A specialized slinger of sardonic asides, and a multi-hyphenate talent in the truest sense, Larry Miller is one of “those guys” — a familiar face whom audiences recognize from other movies, and lean forward in pleasant anticipation of, yet might not be able to immediately place. Miller’s latest acting turn comes in the direct-to-DVD comedy Senior Skip Day, where he plays a principal with a near-sociopathic dedication to killing the buzz of his carefree students. The grateful and gracious Miller took some time recently to talk about that movie, as well as his other projects, and the conversation is excerpted below.
Brent Simon: Hi Larry, I appreciate your time. I know you’ve had a busy week.
Larry Miller: Well thank you, but don’t be silly, we’re in each other’s lives here. I’m lucky because I’ve had a couple jobs come in, and I work pretty steadily.
BS: I believe I first interviewed you for 1999’s Pros & Cons, which you wrote. Is that something you see yourself returning to, screenwriting? Because I think you have a distinctive comedic persona, and I imagine a lot of times you’re cast for that, but do you have the desire to strike out and create something new for yourself, all your own?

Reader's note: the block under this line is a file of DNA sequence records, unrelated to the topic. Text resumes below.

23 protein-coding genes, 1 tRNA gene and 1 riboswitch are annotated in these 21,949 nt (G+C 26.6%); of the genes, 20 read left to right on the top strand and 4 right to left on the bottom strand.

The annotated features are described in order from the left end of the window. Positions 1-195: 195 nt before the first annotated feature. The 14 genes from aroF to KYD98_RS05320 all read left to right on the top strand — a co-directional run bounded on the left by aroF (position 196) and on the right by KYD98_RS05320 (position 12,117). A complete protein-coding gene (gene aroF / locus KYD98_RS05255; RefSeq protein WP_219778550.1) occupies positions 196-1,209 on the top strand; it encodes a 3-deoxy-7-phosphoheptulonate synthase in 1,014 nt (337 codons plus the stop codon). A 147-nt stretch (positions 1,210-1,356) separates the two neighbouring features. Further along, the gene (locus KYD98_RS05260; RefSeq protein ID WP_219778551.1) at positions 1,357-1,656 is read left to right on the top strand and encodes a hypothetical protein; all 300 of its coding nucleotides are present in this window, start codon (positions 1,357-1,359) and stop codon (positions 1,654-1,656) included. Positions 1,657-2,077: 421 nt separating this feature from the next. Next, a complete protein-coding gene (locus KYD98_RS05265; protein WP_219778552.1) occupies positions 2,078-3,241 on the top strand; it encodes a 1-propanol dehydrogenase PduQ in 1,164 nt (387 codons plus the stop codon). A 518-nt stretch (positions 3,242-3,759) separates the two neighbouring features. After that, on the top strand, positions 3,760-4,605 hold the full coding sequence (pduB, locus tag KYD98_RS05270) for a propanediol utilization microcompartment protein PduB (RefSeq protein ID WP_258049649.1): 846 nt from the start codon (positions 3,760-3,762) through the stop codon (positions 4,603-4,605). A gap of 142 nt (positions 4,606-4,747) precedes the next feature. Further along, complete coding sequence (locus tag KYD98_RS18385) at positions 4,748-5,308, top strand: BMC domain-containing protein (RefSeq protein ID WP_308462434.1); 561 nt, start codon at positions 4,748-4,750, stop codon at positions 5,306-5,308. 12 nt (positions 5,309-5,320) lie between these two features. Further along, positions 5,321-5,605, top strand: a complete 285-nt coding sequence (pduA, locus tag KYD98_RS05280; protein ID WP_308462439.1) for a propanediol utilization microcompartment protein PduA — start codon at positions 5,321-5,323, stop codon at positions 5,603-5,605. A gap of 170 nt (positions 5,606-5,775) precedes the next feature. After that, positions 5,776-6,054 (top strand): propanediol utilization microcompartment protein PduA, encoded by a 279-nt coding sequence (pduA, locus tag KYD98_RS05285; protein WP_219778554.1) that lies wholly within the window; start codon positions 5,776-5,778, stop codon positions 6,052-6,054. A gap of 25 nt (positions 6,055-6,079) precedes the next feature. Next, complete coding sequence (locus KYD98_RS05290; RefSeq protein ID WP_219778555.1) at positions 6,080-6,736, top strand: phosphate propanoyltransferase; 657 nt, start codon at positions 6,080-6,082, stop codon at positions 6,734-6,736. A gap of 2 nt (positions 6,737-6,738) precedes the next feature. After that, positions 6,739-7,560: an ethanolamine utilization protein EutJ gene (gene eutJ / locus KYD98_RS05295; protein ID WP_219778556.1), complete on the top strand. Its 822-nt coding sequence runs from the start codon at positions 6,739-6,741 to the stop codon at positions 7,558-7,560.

LM: Absolutely, that was the first thing I wrote! First of all, writing is a big part of my life. When I just got started I said I want to be a writer or an actor or a comic, and it’s unbelievable, that’s what I am. There are a thousand things you don’t get, but a bunch of things you do get. And as far as writing goes, I never left it. I have a book out now called Spoiled Rotten America, which is a bunch of essays, and I love that. I’ve written many, many scripts since, and some TV shows, and some get made and some don’t. And right now I’m doing more stand-up, so I have a chance to write more things for that and go back out on the road. It suddenly hit me after years that I’ve been very lucky as an actor and a writer, but I didn’t want to stop being a comic. And I mean that in the sense of not theaters or corporate jobs, but being a real comic, to me anyway, in two, three, 500-seat clubs, and really knocking it out there. So I’ve always been writing, and I couldn’t pick one over the other. If you asked me if it was more rewarding to write and sell a script, and see it get made… it’s not more rewarding where it counts, meaning in the head and the heart.